On September 21, 1995 more than eight thousand devotees came unannounced and had the privilege of offering milk to Lord Ganesha.
The New York Ganesha Temple has actively participated in securing temple architects, artisans and priests for several other temples in this continent. Since religion must be relevant to daily life, every endeavor is made to organize activities which would contribute to the welfare of devotees. Several cultural activities including instruction in dance, music and Indian languages have been undertaken. The auditorium and Kalyana Mandapam which will soon be in operation will provide some of the largest facilities of their kind in New York. Over the years one of the main objectives of the temple has been the organization of several growing social service programs in India.
Recently a program has been launched to disseminate substantive material pertaining to the Hindu religion and culture. A one hour weekly TV broadcast was initiated on December 23, 1995. Another major effort is to provide publications in simple and easily understandable English.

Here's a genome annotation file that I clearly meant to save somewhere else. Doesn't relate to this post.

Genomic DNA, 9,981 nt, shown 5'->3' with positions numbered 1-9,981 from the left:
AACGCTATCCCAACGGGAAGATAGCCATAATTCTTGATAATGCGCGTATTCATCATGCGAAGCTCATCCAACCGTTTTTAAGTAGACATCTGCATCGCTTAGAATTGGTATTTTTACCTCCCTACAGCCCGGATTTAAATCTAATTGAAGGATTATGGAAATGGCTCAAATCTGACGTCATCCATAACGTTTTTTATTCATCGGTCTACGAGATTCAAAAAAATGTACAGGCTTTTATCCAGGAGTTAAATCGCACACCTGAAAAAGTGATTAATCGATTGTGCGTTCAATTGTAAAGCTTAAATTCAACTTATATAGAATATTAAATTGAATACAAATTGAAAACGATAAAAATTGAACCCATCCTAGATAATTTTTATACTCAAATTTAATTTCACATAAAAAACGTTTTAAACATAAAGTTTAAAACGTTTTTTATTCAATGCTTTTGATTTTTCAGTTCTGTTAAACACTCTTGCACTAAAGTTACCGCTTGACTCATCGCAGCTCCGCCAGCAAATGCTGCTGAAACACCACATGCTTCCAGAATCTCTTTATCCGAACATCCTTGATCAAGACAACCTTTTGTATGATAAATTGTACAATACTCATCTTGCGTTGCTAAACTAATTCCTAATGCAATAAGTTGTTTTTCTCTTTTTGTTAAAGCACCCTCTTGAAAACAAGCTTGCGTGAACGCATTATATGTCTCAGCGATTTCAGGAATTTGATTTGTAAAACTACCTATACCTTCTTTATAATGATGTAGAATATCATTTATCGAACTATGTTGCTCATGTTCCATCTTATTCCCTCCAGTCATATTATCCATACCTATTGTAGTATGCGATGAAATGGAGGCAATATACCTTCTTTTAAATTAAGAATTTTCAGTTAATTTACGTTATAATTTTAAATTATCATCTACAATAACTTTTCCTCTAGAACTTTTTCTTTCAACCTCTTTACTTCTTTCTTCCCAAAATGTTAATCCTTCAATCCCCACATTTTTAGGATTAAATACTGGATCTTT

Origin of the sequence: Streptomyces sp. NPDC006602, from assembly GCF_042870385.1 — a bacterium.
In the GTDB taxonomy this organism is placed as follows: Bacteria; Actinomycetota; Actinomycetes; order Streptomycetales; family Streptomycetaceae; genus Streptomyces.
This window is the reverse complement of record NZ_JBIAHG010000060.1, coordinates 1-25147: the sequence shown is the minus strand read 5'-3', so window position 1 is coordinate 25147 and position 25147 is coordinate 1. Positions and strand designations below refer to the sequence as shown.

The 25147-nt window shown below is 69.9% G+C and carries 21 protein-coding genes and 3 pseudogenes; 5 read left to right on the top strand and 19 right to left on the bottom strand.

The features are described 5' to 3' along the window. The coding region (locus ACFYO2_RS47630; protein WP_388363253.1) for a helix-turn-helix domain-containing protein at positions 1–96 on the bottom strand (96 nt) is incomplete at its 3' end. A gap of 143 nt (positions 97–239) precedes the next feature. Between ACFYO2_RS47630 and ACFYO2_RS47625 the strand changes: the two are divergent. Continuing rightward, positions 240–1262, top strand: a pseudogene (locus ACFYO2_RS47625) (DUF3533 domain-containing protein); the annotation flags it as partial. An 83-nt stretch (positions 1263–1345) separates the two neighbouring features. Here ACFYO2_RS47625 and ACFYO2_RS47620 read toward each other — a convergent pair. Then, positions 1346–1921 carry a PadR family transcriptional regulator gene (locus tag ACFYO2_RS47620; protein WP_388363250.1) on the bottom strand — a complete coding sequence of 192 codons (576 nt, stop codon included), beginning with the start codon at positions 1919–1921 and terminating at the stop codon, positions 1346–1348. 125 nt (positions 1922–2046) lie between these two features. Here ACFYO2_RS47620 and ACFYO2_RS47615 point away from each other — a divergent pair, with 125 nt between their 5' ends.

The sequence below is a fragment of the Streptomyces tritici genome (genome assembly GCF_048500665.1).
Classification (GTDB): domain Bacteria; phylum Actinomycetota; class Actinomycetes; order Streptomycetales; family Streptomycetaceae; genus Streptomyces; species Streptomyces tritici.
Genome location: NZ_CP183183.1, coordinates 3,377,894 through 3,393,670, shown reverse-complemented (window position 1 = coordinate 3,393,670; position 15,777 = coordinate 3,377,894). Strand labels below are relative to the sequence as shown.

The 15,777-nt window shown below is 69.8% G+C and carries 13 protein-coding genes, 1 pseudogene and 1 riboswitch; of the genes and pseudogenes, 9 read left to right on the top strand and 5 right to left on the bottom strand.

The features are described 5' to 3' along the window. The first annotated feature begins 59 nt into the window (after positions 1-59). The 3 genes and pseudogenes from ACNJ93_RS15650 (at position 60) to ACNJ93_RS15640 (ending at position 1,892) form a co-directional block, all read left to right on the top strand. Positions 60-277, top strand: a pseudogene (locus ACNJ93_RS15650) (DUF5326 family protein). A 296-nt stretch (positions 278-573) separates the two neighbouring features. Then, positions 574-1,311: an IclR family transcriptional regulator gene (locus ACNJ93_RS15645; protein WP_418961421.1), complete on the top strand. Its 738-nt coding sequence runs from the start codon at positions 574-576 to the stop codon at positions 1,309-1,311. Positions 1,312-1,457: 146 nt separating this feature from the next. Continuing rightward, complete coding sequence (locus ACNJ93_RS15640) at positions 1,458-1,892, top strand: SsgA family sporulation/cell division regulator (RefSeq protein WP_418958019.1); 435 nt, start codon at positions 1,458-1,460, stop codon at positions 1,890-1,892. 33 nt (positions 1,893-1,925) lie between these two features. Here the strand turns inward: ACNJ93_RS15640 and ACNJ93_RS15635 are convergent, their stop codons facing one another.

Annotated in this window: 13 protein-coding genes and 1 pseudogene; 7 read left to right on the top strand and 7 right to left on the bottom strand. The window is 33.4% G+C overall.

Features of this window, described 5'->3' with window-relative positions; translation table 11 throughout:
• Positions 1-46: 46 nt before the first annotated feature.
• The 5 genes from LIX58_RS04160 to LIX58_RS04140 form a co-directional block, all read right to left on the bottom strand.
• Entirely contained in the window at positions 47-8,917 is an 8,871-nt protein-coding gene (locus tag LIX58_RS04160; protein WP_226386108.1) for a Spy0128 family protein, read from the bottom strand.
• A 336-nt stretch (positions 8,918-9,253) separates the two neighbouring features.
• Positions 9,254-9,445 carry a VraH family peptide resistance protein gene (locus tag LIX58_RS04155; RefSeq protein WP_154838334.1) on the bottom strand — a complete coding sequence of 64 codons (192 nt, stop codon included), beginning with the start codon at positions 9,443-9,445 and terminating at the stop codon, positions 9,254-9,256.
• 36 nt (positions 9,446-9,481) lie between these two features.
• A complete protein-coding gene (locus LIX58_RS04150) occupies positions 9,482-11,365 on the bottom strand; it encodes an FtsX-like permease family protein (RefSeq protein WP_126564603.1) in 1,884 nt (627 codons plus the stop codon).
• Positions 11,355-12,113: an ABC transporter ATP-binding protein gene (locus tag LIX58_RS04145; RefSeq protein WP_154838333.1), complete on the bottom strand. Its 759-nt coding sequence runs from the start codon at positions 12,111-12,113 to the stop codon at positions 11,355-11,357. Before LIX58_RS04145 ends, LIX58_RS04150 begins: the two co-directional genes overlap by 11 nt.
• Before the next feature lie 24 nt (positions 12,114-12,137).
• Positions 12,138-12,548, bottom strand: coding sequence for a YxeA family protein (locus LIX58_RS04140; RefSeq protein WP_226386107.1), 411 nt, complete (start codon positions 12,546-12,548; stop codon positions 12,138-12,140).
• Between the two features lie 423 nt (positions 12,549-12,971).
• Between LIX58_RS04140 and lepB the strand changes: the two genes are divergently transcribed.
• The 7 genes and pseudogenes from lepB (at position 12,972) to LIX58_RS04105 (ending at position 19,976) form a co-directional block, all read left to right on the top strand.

We are sponsoring publications such as this for the benefit of a wider and young readership. Our biannual newsletter which reaches more than 15 thousand readers also includes articles in popular terms explaining the various aspects of Hinduism.
Dr. Uma Mysorekar
Books by Bansi Pandit
CONTENTS OF THE BOOK:
The aim of this book is to present the fundamental concepts of all aspects of the Hindu religious, philosophical, and cultural heritage, the world’s oldest living tradition, in a simple and straightforward language for the readers of all ages. Thus, the basic concepts are exhaustively discussed and illustrated with the hope that once the reader has attained an understanding of the fundamentals of the Hindu heritage, he (or she) can proceed on his own accord to gain a better understanding of the higher teachings contained in other advanced books. Accordingly, this book includes the following features:
The book is divided in five parts (40 chapters, 448 pages). Part I through Parts IV discuss the fundamental concepts of all aspects of the Hindu religious, cultural and philosophical tradition.
Part V includes tables, figures, appendices, works cited, suggested readings for higher studies, glossary with pronunciation guide and an alphabetical index.